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Report on Sinabung (Indonesia) — 28 July-3 August 2021


Sinabung

Smithsonian / US Geological Survey Weekly Volcanic Activity Report,
28 July-3 August 2021
Managing Editor: Sally Kuhn Sennert

Please cite this report as:

Global Volcanism Program, 2021. Report on Sinabung (Indonesia). In: Sennert, S K (ed.), Weekly Volcanic Activity Report, 28 July-3 August 2021. Smithsonian Institution and US Geological Survey.

Weekly Report (28 July-3 August 2021)

Sinabung

Indonesia

3.17°N, 98.392°E; summit elev. 2460 m

All times are local (unless otherwise noted)


PVMBG reported that at 1320 on 28 July an eruption at Sinabung produced dense ash plumes that rose as high as 4.5 km above the summit that drifted E and S; pyroclastic flows traveled as far as 1 km down the E and SE flanks. The event lasted over 12 minutes, and caused ashfall in areas to the E including the subdistricts of Namanteran, Merdeka, Berastagi, and Simpang Empat. White plumes rose up to 500 m above the summit during 29 July-2 August; weather conditions sometimes prevented visual observations. The Alert Level remained at 2 (on a scale of 1-4), and the public was warned to remain outside of the 2-km exclusion zone.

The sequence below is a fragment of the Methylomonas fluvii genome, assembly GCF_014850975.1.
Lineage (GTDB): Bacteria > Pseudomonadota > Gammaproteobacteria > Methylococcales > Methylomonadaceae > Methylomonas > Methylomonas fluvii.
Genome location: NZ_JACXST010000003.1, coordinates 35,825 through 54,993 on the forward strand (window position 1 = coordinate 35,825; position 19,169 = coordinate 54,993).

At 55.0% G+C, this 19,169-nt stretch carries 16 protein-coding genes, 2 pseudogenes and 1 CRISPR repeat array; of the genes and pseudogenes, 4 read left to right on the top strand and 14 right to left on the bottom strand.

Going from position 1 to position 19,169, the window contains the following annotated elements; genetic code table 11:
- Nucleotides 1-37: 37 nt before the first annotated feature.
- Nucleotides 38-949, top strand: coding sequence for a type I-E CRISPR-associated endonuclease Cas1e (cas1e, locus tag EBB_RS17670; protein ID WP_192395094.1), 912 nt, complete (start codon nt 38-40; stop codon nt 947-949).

Geological Summary. Gunung Sinabung is a Pleistocene-to-Holocene stratovolcano with many lava flows on its flanks. The migration of summit vents along a N-S line gives the summit crater complex an elongated form. The youngest crater of this conical andesitic-to-dacitic edifice is at the southern end of the four overlapping summit craters. The youngest deposit is a SE-flank pyroclastic flow 14C dated by Hendrasto et al. (2012) at 740-880 CE. An unconfirmed eruption was noted in 1881, and solfataric activity was seen at the summit and upper flanks in 1912. No confirmed historical eruptions were recorded prior to explosive eruptions during August-September 2010 that produced ash plumes to 5 km above the summit.

Source: Pusat Vulkanologi dan Mitigasi Bencana Geologi (PVMBG, also known as CVGHM)